Then we asked Nathalie du Pasquier, a French artist who is a seminal leader of the Memphis Milano movement, to do the scenography for the two bedrooms. We combined that with Nor Cal craftsmanship. We worked with disciples of J. B. Blunk, who used natural woods and materials and sometimes let it age, to create more applied art pieces.
With that in mind, I worked with some younger Bay Area designers— like Yvonne Mouser, Jay Nelson, Jesse Schlesinger, and Jonathan Anzalone—and we worked with Yves Behar for the couch. The last element we added were some artworks from French artists, such as Mrzyk & Moriceau, Anna Koak, Schuyler Beecroft, and Barry McGee.
WW: How did you work with the artists to create the pieces that fill the space?
AM: Other than the pieces by Jonathan Anzalone, all were commissioned. Jesse and Yvonne have very large pieces throughout the home, and I wanted them to think about France and create objects that are unique in their visual and craft vocabulary, but with an influence from France so that it has this thread from the two locations.
Jay made a sconce that was inspired by a Charlotte Perriand sconce, which was made of aluminum that pivots. He used his personal vocabulary—raw, recycled, old redwood beams that are taken from homes that are being remodeled in San Francisco—and created a similar sconce but with this material in that fashion. He also made these pendants that were inspired by Brancusi’s sculpture atelier that are these rounded balls and sticks that are similar to the totems he created. Yvonne created the dining table set and some lounge chairs inspired by the Arc de Triomphe.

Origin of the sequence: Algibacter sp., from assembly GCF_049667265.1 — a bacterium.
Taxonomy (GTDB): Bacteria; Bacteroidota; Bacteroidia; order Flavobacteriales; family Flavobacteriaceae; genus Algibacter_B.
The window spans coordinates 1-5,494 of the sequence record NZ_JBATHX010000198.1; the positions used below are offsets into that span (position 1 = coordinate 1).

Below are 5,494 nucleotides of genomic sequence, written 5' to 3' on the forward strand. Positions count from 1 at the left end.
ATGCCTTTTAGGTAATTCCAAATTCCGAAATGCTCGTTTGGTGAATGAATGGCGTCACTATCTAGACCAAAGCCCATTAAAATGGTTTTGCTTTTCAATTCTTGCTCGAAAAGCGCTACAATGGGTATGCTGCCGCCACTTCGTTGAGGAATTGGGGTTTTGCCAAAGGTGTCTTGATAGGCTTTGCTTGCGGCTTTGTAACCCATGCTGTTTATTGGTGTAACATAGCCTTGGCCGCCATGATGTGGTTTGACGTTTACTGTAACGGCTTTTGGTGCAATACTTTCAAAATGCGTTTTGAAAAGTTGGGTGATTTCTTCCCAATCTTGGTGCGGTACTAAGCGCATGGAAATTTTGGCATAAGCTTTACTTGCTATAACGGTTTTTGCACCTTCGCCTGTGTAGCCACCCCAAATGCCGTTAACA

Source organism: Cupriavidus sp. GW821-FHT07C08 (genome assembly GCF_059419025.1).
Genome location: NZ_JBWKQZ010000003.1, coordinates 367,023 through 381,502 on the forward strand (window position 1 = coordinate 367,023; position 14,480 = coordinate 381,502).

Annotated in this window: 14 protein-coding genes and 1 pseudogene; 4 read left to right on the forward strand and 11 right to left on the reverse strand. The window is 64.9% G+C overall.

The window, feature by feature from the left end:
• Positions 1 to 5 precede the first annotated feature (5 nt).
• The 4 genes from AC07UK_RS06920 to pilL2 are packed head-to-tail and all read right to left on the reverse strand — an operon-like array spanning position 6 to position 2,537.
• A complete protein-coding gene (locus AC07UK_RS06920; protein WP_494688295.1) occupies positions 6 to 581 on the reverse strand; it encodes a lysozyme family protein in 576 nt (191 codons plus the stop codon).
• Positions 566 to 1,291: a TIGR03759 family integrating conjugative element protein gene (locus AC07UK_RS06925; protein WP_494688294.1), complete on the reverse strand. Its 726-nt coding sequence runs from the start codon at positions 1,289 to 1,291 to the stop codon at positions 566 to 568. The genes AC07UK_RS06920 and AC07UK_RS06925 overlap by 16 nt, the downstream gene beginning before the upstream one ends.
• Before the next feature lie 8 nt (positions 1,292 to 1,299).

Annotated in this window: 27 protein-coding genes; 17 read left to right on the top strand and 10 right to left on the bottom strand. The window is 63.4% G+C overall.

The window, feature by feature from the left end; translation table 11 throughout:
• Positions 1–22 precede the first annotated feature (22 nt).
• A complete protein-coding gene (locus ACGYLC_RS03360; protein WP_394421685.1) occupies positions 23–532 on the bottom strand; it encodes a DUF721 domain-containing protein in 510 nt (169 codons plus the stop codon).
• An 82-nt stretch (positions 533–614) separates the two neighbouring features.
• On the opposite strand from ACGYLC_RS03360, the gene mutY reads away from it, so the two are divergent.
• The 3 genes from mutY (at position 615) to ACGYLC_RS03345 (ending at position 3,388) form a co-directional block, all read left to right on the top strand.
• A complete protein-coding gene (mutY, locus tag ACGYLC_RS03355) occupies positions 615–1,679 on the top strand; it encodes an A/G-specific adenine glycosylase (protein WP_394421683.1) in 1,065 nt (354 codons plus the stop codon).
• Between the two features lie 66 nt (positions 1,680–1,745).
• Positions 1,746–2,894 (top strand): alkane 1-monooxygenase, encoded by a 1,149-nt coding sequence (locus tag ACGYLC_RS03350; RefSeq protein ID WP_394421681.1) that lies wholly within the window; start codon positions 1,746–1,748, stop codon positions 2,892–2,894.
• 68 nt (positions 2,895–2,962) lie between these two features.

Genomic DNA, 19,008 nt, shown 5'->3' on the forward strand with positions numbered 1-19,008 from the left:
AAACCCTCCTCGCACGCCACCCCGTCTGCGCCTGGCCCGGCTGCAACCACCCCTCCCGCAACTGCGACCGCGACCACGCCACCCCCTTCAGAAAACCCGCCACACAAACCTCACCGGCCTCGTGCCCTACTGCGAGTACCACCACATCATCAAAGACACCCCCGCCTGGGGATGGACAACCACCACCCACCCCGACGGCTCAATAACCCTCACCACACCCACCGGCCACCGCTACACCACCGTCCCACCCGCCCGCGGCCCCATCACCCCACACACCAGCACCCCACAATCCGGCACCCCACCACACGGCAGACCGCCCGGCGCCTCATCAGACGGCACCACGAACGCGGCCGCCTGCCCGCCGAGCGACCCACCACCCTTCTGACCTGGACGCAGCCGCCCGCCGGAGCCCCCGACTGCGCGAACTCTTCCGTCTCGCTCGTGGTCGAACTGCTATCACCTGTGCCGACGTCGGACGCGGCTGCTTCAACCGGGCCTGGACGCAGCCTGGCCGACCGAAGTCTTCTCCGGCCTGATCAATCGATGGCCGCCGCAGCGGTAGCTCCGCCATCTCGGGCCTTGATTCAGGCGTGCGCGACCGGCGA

Jesse made the coffee table, thinking about the view outside that he can see of Golden Gate Park. He found a big chunk of cypress, aged it outdoors, and used that. It’s interesting to have a view of a coffee table that came from down the hill in the park.
WW: How would you describe your personal art collection?
AM: We have upwards of a hundred pieces or so. There’s pretty much zero figurative artwork; a lot of it is artists who work with materials to tell stories in socially impactful ways. Pedro Reyes is an artist that I collect in depth. We have his Palas por Pistolas—shovels that he created with firearms that were destroyed from Tijuana, which then planted a thousand trees.
There are others by Samuel Levi Jones, who takes old encyclopedia books and skins the inside cover of the book to create collages that think about African American history and how “African American” was left out of the Encyclopedia Britannica.
Art should have depth. That’s the beauty of artwork—the stories and the meaning that they hold that they can share with others.
WW: The ongoing pandemic continues to change the cultural sector. Where do you see the future of art being?
AM: The future of art is going to be much more democratic post-COVID. I’m hopeful it’s going to be less focused on the blue-chip gallery world and more focused on creativity in general happening outside of the major culture centers of the world.